Blog post

Here Comes More E-Government Benchmarking

By Andrea Di Maio | July 02, 2009 | 2 Comments


Yesterday Capgemini announced that it was awarded by the European Commission a four-year extension of its seven-year e-government benchmark. From the announcement it looks like it will still be a supply-side assessment, applied on a regular basis to 31 countries.

I have not seen any further information about the details of the benchmarking methodology and how it has evolved with respect to the original one, which was looking at the degree of automation of 20 selected services. In its latest report in 2007, Capgemini had highlighted areas where measurement indicators could evolve, and there have been many calls (see here and here) for updating the measurement framework to take into account demand-side indicators as well as some of the issues that are challenging the traditional view of one-stop-shop government portals.

Will the new e-government benchmark measure to what extent government services are evolving toward a “government 2.0” model, where information and services can be composed by users and intermediaries? Will it consider a high level of service automation and integration (currently rated very high) a potential liability rather than a success factor?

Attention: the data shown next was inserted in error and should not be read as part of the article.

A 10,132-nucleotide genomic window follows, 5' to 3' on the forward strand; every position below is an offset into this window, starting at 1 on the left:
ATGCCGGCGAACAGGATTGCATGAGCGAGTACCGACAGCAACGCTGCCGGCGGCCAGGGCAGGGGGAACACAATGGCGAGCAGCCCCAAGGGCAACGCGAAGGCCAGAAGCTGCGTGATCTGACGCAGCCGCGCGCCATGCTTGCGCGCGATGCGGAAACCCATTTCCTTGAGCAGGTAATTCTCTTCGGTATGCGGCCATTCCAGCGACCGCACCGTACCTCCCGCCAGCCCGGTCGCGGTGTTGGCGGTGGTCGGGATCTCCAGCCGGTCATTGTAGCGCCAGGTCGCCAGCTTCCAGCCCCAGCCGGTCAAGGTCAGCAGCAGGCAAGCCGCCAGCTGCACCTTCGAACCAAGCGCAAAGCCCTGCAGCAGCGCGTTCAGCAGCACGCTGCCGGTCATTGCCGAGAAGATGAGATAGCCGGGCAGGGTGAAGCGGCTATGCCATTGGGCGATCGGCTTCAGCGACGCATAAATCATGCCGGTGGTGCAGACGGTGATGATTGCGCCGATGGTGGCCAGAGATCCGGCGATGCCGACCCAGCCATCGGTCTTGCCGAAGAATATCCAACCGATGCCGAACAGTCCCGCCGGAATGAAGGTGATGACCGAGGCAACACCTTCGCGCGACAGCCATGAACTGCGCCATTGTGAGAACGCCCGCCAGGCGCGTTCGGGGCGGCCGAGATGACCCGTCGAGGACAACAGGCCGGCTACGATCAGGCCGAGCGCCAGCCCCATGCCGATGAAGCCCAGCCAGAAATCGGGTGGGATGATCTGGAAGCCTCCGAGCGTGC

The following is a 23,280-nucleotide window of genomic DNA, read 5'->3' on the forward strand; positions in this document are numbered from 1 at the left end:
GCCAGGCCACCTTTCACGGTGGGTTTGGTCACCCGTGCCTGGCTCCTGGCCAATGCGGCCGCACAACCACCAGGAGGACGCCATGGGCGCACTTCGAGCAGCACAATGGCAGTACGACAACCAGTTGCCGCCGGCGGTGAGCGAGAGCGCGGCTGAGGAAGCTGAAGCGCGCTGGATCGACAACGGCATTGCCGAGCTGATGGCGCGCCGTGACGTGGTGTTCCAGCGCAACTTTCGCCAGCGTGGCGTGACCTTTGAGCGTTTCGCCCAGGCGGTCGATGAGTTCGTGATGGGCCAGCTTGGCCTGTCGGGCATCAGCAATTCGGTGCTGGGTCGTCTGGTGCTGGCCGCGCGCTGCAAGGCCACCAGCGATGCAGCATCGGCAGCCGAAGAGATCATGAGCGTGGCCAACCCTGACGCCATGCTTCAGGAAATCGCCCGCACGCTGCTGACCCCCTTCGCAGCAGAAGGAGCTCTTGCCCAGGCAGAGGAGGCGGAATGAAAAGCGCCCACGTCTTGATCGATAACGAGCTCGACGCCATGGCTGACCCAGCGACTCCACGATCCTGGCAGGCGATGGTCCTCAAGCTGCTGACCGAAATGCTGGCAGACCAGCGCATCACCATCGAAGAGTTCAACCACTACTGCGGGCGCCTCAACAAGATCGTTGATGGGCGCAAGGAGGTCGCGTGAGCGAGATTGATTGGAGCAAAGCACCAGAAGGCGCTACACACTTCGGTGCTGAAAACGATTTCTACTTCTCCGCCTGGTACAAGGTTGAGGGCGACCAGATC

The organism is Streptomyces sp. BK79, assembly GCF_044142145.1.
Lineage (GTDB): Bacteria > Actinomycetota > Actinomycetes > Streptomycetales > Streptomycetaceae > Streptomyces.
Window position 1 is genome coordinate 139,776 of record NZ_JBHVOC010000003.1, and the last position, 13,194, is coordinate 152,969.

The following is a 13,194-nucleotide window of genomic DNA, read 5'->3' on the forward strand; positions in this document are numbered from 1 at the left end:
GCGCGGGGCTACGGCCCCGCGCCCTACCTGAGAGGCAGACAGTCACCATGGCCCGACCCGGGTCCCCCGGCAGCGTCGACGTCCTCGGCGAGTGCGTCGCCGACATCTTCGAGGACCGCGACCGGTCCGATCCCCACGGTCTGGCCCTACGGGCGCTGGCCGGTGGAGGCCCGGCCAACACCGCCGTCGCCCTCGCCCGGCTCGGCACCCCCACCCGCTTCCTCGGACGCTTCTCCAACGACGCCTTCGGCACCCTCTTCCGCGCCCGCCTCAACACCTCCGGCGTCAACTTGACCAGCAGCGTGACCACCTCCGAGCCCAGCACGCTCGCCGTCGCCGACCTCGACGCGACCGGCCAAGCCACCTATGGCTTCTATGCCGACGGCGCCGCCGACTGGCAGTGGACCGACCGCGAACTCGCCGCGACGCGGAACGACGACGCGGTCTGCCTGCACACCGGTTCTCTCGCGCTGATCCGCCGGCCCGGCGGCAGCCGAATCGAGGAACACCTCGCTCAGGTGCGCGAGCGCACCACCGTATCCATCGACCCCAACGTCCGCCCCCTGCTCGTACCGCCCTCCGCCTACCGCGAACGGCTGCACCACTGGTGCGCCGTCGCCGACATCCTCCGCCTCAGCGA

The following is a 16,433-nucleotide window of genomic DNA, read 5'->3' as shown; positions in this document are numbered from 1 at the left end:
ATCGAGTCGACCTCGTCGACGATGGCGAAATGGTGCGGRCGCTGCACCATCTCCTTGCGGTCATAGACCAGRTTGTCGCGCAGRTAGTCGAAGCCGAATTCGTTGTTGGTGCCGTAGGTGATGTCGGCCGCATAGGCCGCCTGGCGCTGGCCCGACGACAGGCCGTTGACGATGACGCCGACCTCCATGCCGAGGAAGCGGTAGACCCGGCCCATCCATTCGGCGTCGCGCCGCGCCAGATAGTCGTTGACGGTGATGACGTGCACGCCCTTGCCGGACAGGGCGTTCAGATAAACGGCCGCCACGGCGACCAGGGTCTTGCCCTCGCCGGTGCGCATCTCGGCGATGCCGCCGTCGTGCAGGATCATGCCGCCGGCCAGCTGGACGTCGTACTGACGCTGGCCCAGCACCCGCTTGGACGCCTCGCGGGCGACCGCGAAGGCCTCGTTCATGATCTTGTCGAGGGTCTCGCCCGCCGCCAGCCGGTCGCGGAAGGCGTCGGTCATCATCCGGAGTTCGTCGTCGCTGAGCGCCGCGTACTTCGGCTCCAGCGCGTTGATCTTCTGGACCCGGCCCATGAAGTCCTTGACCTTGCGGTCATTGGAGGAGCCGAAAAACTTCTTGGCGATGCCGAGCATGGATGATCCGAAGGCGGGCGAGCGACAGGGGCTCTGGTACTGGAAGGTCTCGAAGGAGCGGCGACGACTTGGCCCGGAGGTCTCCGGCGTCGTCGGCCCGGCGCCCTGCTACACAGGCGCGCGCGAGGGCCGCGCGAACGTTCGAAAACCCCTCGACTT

I am looking forward to gathering more information from both Capgemini and the European Commission about this, but I am somewhat skeptical. Sometimes I find that the strenuous defense of the old, portal-centric e-government approach comes from the most surprising corners.

Further, the whole principle of benchmarking against a uniform set of metrics across countries that are fundamentally different from each other in terms of maturity of technology use in public sector, propensity to innovation, government-wide IT governance does make little sense. I do appreciate the political value of doing this but, unless this benchmark really help identify discontinuities and valuable path to service innovation, it will remain one of the many we have been criticizing over the last several years.

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  • Couldn’t agree more! What a waste of public money…

  • david osimo says:

    The problem is the obsession with longitudinal data. Like we could any kind of econometric analysis on such qualitative data. So they don’t want to change – although there will be some pilot which are potentially interesting.